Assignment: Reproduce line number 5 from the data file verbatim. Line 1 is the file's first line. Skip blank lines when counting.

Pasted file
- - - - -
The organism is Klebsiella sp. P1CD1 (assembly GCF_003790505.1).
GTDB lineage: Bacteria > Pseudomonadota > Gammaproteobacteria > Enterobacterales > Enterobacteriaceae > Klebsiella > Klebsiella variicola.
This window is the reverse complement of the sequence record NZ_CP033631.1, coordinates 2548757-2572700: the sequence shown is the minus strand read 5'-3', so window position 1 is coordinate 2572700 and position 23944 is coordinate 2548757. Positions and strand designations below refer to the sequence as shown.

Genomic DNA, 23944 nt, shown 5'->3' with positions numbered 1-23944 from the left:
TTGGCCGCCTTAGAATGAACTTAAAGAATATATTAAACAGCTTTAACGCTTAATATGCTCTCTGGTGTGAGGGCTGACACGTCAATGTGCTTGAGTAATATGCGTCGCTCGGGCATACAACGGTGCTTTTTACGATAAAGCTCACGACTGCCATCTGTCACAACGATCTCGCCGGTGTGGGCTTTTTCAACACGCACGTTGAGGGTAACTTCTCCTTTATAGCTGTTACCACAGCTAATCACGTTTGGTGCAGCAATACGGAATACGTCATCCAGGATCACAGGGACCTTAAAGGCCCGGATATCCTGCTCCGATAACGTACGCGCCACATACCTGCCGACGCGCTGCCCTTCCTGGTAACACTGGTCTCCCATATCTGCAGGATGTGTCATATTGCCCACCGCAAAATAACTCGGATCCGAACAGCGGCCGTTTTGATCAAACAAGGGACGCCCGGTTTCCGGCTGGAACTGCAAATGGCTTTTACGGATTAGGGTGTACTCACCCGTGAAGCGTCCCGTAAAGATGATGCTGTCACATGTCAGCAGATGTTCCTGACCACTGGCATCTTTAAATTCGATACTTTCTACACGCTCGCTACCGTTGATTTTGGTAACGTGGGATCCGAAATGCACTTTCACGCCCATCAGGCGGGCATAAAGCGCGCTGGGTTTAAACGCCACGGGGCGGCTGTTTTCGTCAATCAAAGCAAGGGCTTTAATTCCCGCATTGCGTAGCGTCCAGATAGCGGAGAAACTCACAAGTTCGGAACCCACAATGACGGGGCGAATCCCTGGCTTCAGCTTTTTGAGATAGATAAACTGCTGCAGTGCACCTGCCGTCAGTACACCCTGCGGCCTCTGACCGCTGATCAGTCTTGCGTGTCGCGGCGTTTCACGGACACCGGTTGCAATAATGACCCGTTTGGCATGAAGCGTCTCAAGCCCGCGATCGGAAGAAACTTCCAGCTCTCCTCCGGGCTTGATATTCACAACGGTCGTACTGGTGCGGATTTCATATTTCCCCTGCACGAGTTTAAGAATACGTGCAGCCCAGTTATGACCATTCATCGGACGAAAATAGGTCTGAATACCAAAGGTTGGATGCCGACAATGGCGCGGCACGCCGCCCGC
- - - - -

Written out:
TTGGCCGCCTTAGAATGAACTTAAAGAATATATTAAACAGCTTTAACGCTTAATATGCTCTCTGGTGTGAGGGCTGACACGTCAATGTGCTTGAGTAATATGCGTCGCTCGGGCATACAACGGTGCTTTTTACGATAAAGCTCACGACTGCCATCTGTCACAACGATCTCGCCGGTGTGGGCTTTTTCAACACGCACGTTGAGGGTAACTTCTCCTTTATAGCTGTTACCACAGCTAATCACGTTTGGTGCAGCAATACGGAATACGTCATCCAGGATCACAGGGACCTTAAAGGCCCGGATATCCTGCTCCGATAACGTACGCGCCACATACCTGCCGACGCGCTGCCCTTCCTGGTAACACTGGTCTCCCATATCTGCAGGATGTGTCATATTGCCCACCGCAAAATAACTCGGATCCGAACAGCGGCCGTTTTGATCAAACAAGGGACGCCCGGTTTCCGGCTGGAACTGCAAATGGCTTTTACGGATTAGGGTGTACTCACCCGTGAAGCGTCCCGTAAAGATGATGCTGTCACATGTCAGCAGATGTTCCTGACCACTGGCATCTTTAAATTCGATACTTTCTACACGCTCGCTACCGTTGATTTTGGTAACGTGGGATCCGAAATGCACTTTCACGCCCATCAGGCGGGCATAAAGCGCGCTGGGTTTAAACGCCACGGGGCGGCTGTTTTCGTCAATCAAAGCAAGGGCTTTAATTCCCGCATTGCGTAGCGTCCAGATAGCGGAGAAACTCACAAGTTCGGAACCCACAATGACGGGGCGAATCCCTGGCTTCAGCTTTTTGAGATAGATAAACTGCTGCAGTGCACCTGCCGTCAGTACACCCTGCGGCCTCTGACCGCTGATCAGTCTTGCGTGTCGCGGCGTTTCACGGACACCGGTTGCAATAATGACCCGTTTGGCATGAAGCGTCTCAAGCCCGCGATCGGAAGAAACTTCCAGCTCTCCTCCGGGCTTGATATTCACAACGGTCGTACTGGTGCGGATTTCATATTTCCCCTGCACGAGTTTAAGAATACGTGCAGCCCAGTTATGACCATTCATCGGACGAAAATAGGTCTGAATACCAAAGGTTGGATGCCGACAATGGCGCGGCACGCCGCCCGC